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Combined Presentations for climate-smart agriculture (CSA) Tools for Africa webinar

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Combined Presentations for climate-smart agriculture (CSA) Tools for Africa webinar

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On 12th October 2015 the CGIAR Research Program on Climate Change, Agriculture and Food Security (CCAFS), East Africa through its regional knowledge sharing platform The Climate and Agriculture Network for Africa (CANA) organized a webinar dubbed Climate-Smart Agriculture Tools for Africa.

On 12th October 2015 the CGIAR Research Program on Climate Change, Agriculture and Food Security (CCAFS), East Africa through its regional knowledge sharing platform The Climate and Agriculture Network for Africa (CANA) organized a webinar dubbed Climate-Smart Agriculture Tools for Africa.

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Combined Presentations for climate-smart agriculture (CSA) Tools for Africa webinar

  1. 1. Agroforestry What Works, Where: The CSA Compendium and X-Ray Nutrition security Poverty alleviation Natural resource Improved cook-stove Conservation agriculture Increased yields Soil quality & carbon Erosion Dietary diversity Intercropping Participatory approach Todd Rosenstock & Christine Lamanna World Agroforesty Centre (ICRAF) | Nairobi
  2. 2. Large Scale Initiatives and Investments Launched Sept 2014 80+ members Some CSA initiatives
  3. 3. Not CSA CSA What is CSA and what is not CSA?
  4. 4. Not CSA CSA Many practices can be CSA somewhere But none are likely CSA everywhere Context What is CSA and what is not CSA?
  5. 5. Photo: K. Tully What works where?
  6. 6. Key word search Abstract/title review Full text review Data extraction 144,567 papers 16,254 papers 6,100 papers ~175,000 data points Systematic review and meta-analysis 68 practices/28 indicators of CSA outcomes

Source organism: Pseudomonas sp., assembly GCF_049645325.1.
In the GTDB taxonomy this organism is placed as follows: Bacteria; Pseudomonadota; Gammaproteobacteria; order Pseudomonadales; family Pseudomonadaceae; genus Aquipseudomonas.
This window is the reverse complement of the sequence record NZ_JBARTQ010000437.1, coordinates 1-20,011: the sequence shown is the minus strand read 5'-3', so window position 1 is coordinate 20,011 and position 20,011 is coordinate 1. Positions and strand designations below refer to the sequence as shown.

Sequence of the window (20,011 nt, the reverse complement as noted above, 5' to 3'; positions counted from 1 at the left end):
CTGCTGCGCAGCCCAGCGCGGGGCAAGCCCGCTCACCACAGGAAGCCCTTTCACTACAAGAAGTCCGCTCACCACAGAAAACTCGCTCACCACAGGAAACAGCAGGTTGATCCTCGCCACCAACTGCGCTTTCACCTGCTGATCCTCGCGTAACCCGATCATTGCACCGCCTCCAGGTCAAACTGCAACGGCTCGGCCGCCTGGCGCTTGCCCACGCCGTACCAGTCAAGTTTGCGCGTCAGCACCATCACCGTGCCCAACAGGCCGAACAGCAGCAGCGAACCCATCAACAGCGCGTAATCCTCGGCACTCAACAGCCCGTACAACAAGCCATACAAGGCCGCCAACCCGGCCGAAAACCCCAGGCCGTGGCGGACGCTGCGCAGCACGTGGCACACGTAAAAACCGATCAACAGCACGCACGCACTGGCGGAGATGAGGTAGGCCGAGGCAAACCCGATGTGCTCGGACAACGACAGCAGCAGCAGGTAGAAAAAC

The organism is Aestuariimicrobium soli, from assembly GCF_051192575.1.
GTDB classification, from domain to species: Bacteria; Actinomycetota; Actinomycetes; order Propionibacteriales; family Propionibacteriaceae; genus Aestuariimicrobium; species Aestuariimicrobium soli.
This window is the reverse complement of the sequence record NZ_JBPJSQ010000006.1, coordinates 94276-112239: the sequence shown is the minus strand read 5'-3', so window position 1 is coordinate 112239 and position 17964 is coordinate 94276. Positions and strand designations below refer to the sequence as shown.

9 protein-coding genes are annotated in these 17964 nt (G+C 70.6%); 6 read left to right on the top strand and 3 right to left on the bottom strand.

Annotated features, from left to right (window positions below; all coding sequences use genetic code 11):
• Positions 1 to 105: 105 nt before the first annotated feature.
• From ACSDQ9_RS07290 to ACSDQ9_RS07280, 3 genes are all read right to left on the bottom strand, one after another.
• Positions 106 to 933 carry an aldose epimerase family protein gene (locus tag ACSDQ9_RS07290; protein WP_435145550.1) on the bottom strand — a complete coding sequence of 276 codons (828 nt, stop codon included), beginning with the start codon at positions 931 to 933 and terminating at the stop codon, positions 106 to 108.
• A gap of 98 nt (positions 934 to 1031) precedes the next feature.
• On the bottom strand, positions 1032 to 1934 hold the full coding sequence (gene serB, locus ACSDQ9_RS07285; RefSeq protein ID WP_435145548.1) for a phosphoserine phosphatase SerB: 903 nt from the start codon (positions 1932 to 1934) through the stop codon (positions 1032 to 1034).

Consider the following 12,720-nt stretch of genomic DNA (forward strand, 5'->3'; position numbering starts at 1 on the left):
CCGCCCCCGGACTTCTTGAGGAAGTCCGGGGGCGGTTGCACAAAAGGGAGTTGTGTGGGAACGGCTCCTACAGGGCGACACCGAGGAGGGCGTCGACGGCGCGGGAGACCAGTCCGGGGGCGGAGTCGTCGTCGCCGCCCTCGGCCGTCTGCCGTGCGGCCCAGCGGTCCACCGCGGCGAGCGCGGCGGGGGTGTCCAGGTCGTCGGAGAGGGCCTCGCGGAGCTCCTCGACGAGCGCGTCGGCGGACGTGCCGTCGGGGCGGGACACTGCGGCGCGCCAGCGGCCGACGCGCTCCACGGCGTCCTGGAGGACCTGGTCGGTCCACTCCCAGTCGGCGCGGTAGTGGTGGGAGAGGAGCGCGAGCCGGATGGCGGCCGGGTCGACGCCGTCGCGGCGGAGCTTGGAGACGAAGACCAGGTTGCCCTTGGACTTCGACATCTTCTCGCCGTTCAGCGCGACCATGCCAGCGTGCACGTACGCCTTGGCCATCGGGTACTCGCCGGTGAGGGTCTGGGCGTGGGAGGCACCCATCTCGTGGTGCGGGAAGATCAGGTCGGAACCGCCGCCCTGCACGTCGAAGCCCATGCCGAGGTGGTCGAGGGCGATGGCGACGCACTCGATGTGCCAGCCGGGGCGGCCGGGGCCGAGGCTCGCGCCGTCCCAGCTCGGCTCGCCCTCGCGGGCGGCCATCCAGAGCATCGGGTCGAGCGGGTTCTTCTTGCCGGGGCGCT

7. 7. Response ratio = ln(mean(treatment) /mean(control)) Effect size = weighted mean of response ratios ●● ● ●● ● ●●● ●●● ●● ●● ● ● ●● ●● ent on zer try −1.0 −0.5 0.0 0.5 Effect size Agroforestry Inorganic fertilizer Crop rotation Imp. diets Impact of select practices on productivity (N = 9,940)
  8. 8. ●● ● ●● ● ●●● ●●● ●● ●● ● ● ●● ●● ent on zer try −1.0 −0.5 0.0 0.5 Effect size Agroforestry Inorganic fertilizer Crop rotation Imp. diets ● ●● ●●● ●● ●● ●●● non−Legumionous Leguminous −1.0 −0.5 0.0 0.5 Effect size ● ●● ●●● ●● ●● ●●● non−Legumionous Leguminous −1.0 −0.5 0.0 0.5 Effect size - N fixing trees + N fixing trees ● ● ● Alt. feeds Inc. protein −0.2 0.0 0.2 0.4 Effect size Selecting ‘best bets’ for CSA by practice at global level Alt. feeds Inc. protein
  9. 9. Selecting ‘best bets’ for CSA for a place Productivity Resilience −1 0 −1 0 1 2 −1 0 1 2 Crop ManagementDiet ManagementIntercropping AgroforestryNutrient ManagementPostharvest StorageSoil ManagementTree ManagementWater Management Practice EffectSize Country Tanzania Uganda P1 P2 P3 P4 P5 P6 P7 P8 Productivity Resilience